From the Triangle Fire to Wisconsin, Rights for Women Workers

For Women’s History Month this year, thousands of people around the country are commemorating the 100th anniversary of the Triangle Fire.

On Saturday, March 25, 1911, flames engulfed a sweatshop just off of Washington Square, in New York City, where women’s shirtwaist blouses were made. One hundred and forty-six workers, mostly young Jewish and Italian girls, were burned to death by the fire or jumped to their deaths to escape. Doors were locked and the fire ladders couldn’t reach the top floors of the burning building.

Women died at their sewing machines, but they didn’t have the right to vote in elections. The fire was an historic turning point for the country. The movement for social justice took on new urgency. Workplace safety legislation became a reality, the union movement gained momentum, and eventually women won the right to vote.

March is a time to celebrate the progress that women have made since the Triangle Fire, but there is also reason to pause and consider the fight that continues. We need only turn to Wisconsin. Governor Walker’s outright attack on unions is, indeed, a fundamental attack on working women. According to the Bureau of Labor Statistics, over half of state workers and 61 percent of city workers are women. Thirty-one percent of state workers and 42 percent of local government workers belong to unions. They earn better wages than those who are not union members and the pay gap between women and men is smaller among union members.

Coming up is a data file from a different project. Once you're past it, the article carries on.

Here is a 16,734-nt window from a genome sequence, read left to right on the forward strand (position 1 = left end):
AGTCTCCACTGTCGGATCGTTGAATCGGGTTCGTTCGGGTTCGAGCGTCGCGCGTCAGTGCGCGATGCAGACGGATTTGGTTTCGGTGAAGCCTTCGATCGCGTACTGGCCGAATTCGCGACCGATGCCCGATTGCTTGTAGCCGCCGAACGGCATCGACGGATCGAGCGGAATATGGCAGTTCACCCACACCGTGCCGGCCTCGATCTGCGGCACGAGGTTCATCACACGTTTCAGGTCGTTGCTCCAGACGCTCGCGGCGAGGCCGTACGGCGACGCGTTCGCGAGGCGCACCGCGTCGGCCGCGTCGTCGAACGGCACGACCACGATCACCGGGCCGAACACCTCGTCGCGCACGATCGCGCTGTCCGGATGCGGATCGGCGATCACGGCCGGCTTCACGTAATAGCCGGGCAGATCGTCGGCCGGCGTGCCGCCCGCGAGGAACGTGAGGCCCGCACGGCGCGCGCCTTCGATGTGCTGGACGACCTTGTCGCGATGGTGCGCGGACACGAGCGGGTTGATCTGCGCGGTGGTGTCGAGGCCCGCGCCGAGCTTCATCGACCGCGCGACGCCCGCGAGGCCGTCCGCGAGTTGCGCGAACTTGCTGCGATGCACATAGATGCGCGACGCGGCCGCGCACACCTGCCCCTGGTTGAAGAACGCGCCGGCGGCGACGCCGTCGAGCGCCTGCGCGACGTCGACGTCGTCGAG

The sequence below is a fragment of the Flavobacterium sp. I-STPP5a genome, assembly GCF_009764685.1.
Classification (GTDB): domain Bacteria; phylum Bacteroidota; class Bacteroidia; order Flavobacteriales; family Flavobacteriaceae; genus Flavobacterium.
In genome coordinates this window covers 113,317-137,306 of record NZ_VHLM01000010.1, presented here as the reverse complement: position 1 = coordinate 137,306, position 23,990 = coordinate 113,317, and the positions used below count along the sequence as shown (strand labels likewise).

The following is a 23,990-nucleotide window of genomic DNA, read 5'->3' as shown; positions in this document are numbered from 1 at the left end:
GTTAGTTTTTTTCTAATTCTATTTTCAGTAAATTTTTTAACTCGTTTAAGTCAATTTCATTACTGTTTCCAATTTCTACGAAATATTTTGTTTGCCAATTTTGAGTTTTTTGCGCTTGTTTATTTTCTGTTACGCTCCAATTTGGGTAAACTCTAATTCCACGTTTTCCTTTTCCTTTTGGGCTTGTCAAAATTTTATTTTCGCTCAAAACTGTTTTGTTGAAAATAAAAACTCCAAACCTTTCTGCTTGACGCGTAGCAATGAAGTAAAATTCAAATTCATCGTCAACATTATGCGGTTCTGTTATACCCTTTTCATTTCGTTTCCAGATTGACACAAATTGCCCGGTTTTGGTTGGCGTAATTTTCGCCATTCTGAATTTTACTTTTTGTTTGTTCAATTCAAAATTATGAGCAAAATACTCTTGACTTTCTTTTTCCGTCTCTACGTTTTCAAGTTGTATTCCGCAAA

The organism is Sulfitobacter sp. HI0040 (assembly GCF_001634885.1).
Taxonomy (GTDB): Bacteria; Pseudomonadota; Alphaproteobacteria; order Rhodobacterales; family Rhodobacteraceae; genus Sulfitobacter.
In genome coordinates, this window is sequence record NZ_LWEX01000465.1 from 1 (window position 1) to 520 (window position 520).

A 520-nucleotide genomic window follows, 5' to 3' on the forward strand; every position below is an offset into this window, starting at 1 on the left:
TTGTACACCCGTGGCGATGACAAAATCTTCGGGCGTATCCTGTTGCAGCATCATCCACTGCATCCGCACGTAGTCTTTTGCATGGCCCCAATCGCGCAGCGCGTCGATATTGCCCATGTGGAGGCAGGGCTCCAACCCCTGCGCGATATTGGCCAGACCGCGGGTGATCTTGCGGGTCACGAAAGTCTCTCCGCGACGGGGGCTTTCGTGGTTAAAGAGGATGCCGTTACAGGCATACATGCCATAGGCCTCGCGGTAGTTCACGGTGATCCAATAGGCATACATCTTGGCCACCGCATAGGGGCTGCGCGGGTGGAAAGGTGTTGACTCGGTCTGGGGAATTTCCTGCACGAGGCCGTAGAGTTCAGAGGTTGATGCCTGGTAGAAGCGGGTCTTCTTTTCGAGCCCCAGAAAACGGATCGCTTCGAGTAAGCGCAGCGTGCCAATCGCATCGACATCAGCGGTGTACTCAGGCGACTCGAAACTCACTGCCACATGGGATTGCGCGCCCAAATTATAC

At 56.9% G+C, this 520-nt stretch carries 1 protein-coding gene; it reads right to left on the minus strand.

We can learn from Eleanor Roosevelt, who believed that all workers had a right to a voice at work.

When teachers went on strike in New York City in 1962, shortly before her death, she wrote that there was no “method of complaint and adjustment that could take the place of collective bargaining with the ultimate possibility of a strike.” She concluded that “Under the present set-up teachers have no other recourse but to strike to draw attention to their legitimate complaints.” Female public employees in Wisconsin followed Roosevelt’s advise and joined unions.

Governor Walker should listen to Eleanor Roosevelt. He would learn that his time might be more productively spent cooperating with the women who teach our children and care for the sick and meet the needs of the public everyday. He could learn to solicit their ideas on how to improve services and reduce costs, then negotiate solutions. Wisconsin government could be a model of a democratic workplace, rather than a leader in an effort to dismantle workers’ rights. The women of Wisconsin are joining the spirit of their sisters in the Triangle Fire and they are fighting back. They need our support. As Eleanor Roosevelt said, “We can’t just talk, we have got to act.”

Sign the petition below to support Wisconsin’s women workers.

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Excerpted from New Deal 2.0, with permission.

Photo of Women’s Trade Union League in Labor Day parade via Wikimedia Commons.

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